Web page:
On Pi Day, a fellow blogger shared Vi Hart's "Pi Is (still) Wrong" video. It had been a while since I'd swung by Ms. Hart's blog, so I did so last night. I was pleased to discover her story about Wind and Mr. Ug. I think it would be great to gather the childrens 'round and watch it. Sure, it's 7:15 long... but well worth it.
In just over 7 minutes, Ms. Hart gives a fantastic example of story-based math education. What's more, you get to experience the thrill of "getting it" as the story unfolds. So many of my high school math classes involved the painful process of me trying to catch up with the idea. "What are the factors of 2x2 - 5x + 9? To solve this, first you need to..."
Umm... how's that again?
As Wind goes about her day, I began to smile. I knew what was coming. And that made me feel smart! Math made sense. What's more, there's a reason to figure the problem out. As Dr. Sax points out in Why Gender Matters: Boys are sometimes happy to just tackle the numbers, but girls get far more excited about math when they see examples of it in nature. We tend to enjoy learning more if we see there's a connection between life and the subject at hand. So what is math?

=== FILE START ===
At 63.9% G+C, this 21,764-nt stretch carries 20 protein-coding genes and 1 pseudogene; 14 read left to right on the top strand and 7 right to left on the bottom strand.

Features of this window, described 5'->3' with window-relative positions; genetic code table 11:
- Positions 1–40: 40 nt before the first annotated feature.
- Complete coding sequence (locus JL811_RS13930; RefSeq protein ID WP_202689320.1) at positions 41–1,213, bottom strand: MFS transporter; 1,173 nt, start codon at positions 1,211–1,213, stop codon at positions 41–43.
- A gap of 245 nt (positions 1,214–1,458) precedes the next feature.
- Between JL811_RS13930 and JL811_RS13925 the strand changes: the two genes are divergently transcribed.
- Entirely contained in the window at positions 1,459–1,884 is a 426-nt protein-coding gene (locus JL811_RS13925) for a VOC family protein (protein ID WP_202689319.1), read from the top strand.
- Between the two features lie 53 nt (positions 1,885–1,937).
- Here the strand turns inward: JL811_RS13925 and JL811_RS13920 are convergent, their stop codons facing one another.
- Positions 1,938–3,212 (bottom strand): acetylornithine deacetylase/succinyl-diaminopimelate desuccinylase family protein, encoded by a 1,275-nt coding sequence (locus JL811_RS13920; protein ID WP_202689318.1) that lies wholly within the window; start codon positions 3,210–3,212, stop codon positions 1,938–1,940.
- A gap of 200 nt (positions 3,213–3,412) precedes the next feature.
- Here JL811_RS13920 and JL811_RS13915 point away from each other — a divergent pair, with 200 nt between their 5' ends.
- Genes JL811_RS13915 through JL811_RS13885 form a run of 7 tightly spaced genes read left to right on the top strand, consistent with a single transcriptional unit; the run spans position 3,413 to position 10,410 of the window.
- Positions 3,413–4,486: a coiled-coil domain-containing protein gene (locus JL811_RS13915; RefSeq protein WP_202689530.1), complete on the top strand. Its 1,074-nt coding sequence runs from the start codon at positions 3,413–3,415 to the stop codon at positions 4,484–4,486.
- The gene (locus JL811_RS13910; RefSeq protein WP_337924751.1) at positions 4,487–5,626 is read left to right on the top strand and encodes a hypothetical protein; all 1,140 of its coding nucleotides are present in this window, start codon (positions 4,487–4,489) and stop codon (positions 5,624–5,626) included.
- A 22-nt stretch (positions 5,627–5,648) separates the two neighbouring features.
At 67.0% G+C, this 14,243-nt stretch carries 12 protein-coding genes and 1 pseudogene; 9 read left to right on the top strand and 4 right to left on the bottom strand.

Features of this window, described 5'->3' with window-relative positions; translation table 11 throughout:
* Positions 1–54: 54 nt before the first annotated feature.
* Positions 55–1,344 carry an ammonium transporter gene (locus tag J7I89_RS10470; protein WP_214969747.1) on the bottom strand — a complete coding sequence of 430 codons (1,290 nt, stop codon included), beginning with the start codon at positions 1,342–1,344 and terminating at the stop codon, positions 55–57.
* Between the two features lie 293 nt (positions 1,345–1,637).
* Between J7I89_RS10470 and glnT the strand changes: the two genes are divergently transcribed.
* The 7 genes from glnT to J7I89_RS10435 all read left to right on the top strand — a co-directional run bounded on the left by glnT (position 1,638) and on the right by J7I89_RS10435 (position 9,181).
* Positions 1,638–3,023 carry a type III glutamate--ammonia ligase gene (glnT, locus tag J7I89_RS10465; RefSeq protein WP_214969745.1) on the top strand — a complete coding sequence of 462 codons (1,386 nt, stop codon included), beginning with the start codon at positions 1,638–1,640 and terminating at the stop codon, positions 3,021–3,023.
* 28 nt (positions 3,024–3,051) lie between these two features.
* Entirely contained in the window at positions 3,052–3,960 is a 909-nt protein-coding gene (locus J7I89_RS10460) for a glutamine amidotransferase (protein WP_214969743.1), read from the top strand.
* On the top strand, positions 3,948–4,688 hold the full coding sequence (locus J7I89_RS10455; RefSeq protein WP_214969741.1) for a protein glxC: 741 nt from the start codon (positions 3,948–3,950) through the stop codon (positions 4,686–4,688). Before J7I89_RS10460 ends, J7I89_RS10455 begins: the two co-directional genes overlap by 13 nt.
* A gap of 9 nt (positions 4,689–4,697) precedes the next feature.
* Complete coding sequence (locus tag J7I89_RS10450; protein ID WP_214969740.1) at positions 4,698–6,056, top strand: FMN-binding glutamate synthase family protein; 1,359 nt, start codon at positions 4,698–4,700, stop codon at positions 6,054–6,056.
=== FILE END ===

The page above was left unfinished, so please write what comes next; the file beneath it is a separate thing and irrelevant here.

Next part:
Without looking up a formal definition, how about: Mathematics is the study of how values, matter and energy fit together, often notated by abstract symbols. That's why topics like color, money, shapes, speed, cooking and music are so easily mixed in with addition, subtraction, multiplication and division.
This is also why math can become so unbelievably understandable when we use real life to demonstrate a concept. ...as we do in MathTacular.
When we are able to pull math out of the world of equations and numbers and reconnect it with values and matter and energy, math makes sense. What's more, the numbers and equations become a means of playing with what we've learned. And that is cool.
Filmmaker, Writer, Empty Nester